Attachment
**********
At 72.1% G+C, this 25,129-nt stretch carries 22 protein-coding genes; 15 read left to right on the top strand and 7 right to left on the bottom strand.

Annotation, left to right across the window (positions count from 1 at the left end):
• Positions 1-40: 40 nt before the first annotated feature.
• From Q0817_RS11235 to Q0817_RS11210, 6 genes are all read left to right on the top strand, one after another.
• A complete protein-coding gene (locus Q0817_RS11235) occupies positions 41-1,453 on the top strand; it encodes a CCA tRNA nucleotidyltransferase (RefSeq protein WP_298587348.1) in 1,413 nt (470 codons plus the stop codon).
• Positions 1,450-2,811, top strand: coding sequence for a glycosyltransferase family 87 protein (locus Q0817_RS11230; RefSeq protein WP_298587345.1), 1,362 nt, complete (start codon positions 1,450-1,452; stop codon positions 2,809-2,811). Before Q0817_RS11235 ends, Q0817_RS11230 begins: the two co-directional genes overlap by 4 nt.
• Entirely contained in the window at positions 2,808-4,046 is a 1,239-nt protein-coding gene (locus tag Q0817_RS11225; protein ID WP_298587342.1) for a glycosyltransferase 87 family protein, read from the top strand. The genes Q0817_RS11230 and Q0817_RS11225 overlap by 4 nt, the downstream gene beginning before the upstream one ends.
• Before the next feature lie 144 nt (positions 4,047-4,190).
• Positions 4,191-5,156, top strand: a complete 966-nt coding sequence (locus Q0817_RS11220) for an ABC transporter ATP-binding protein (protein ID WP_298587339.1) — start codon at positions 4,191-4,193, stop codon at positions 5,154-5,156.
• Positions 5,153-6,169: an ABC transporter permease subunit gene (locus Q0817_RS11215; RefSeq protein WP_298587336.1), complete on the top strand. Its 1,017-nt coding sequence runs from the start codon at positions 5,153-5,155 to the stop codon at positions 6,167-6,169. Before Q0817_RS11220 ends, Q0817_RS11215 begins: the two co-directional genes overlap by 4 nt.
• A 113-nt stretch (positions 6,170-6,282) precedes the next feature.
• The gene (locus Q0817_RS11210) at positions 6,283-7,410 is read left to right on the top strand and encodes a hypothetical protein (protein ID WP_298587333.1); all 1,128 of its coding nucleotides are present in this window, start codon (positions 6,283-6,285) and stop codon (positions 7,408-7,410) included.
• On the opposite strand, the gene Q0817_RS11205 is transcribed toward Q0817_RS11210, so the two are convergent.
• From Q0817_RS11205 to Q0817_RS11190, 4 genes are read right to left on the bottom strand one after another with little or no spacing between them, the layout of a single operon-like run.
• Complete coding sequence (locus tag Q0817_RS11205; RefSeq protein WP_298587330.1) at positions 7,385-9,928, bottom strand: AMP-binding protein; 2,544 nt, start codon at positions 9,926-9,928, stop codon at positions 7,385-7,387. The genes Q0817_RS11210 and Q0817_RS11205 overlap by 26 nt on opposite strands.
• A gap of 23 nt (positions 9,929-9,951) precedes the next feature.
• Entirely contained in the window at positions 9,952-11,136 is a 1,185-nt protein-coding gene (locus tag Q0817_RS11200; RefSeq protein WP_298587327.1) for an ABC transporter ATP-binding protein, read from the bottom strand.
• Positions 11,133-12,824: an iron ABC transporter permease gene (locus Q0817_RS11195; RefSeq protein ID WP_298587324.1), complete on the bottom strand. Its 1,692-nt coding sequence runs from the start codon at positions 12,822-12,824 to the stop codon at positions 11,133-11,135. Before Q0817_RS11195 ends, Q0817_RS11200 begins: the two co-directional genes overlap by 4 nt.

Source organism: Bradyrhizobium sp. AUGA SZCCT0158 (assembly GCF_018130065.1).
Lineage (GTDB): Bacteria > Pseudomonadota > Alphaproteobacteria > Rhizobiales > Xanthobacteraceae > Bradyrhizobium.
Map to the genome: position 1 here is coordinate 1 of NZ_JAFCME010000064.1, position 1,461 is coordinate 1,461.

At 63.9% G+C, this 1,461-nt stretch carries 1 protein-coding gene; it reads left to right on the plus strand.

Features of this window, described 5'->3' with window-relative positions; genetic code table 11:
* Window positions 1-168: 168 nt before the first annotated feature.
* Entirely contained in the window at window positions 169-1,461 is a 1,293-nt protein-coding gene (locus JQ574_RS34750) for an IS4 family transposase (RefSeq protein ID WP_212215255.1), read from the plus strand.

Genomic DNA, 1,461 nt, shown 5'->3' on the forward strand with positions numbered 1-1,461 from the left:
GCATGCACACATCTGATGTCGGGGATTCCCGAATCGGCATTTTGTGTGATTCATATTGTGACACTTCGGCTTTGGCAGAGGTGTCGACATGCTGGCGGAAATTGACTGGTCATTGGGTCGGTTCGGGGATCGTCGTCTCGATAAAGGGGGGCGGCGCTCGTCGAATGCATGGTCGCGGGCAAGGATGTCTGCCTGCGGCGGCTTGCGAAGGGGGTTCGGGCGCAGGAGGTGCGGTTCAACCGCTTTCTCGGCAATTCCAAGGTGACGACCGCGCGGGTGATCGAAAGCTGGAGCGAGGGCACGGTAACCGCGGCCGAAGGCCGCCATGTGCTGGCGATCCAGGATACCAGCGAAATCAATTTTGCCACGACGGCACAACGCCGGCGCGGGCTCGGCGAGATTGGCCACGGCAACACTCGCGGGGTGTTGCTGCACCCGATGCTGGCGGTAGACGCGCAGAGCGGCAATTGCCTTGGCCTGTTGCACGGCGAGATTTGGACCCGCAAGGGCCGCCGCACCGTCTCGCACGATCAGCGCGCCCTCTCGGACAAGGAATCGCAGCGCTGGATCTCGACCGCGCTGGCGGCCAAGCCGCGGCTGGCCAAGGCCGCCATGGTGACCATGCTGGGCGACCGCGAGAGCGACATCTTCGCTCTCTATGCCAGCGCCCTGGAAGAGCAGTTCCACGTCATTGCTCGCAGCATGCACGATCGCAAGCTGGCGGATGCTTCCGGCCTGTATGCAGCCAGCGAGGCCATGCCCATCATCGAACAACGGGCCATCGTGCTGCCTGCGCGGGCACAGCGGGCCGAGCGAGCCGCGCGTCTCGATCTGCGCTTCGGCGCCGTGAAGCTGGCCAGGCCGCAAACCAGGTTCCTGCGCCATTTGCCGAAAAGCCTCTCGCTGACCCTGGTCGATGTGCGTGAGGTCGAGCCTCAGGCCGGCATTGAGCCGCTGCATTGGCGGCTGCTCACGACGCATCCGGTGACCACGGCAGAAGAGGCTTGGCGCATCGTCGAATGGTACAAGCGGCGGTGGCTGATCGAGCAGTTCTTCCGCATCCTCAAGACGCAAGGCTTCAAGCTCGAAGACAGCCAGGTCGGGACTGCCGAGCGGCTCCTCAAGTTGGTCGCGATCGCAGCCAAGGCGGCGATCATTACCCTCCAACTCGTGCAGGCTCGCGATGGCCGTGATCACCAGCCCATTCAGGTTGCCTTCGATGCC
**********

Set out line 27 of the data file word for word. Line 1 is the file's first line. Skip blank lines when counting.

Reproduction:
GCATGCACACATCTGATGTCGGGGATTCCCGAATCGGCATTTTGTGTGATTCATATTGTGACACTTCGGCTTTGGCAGAGGTGTCGACATGCTGGCGGAAATTGACTGGTCATTGGGTCGGTTCGGGGATCGTCGTCTCGATAAAGGGGGGCGGCGCTCGTCGAATGCATGGTCGCGGGCAAGGATGTCTGCCTGCGGCGGCTTGCGAAGGGGGTTCGGGCGCAGGAGGTGCGGTTCAACCGCTTTCTCGGCAATTCCAAGGTGACGACCGCGCGGGTGATCGAAAGCTGGAGCGAGGGCACGGTAACCGCGGCCGAAGGCCGCCATGTGCTGGCGATCCAGGATACCAGCGAAATCAATTTTGCCACGACGGCACAACGCCGGCGCGGGCTCGGCGAGATTGGCCACGGCAACACTCGCGGGGTGTTGCTGCACCCGATGCTGGCGGTAGACGCGCAGAGCGGCAATTGCCTTGGCCTGTTGCACGGCGAGATTTGGACCCGCAAGGGCCGCCGCACCGTCTCGCACGATCAGCGCGCCCTCTCGGACAAGGAATCGCAGCGCTGGATCTCGACCGCGCTGGCGGCCAAGCCGCGGCTGGCCAAGGCCGCCATGGTGACCATGCTGGGCGACCGCGAGAGCGACATCTTCGCTCTCTATGCCAGCGCCCTGGAAGAGCAGTTCCACGTCATTGCTCGCAGCATGCACGATCGCAAGCTGGCGGATGCTTCCGGCCTGTATGCAGCCAGCGAGGCCATGCCCATCATCGAACAACGGGCCATCGTGCTGCCTGCGCGGGCACAGCGGGCCGAGCGAGCCGCGCGTCTCGATCTGCGCTTCGGCGCCGTGAAGCTGGCCAGGCCGCAAACCAGGTTCCTGCGCCATTTGCCGAAAAGCCTCTCGCTGACCCTGGTCGATGTGCGTGAGGTCGAGCCTCAGGCCGGCATTGAGCCGCTGCATTGGCGGCTGCTCACGACGCATCCGGTGACCACGGCAGAAGAGGCTTGGCGCATCGTCGAATGGTACAAGCGGCGGTGGCTGATCGAGCAGTTCTTCCGCATCCTCAAGACGCAAGGCTTCAAGCTCGAAGACAGCCAGGTCGGGACTGCCGAGCGGCTCCTCAAGTTGGTCGCGATCGCAGCCAAGGCGGCGATCATTACCCTCCAACTCGTGCAGGCTCGCGATGGCCGTGATCACCAGCCCATTCAGGTTGCCTTCGATGCC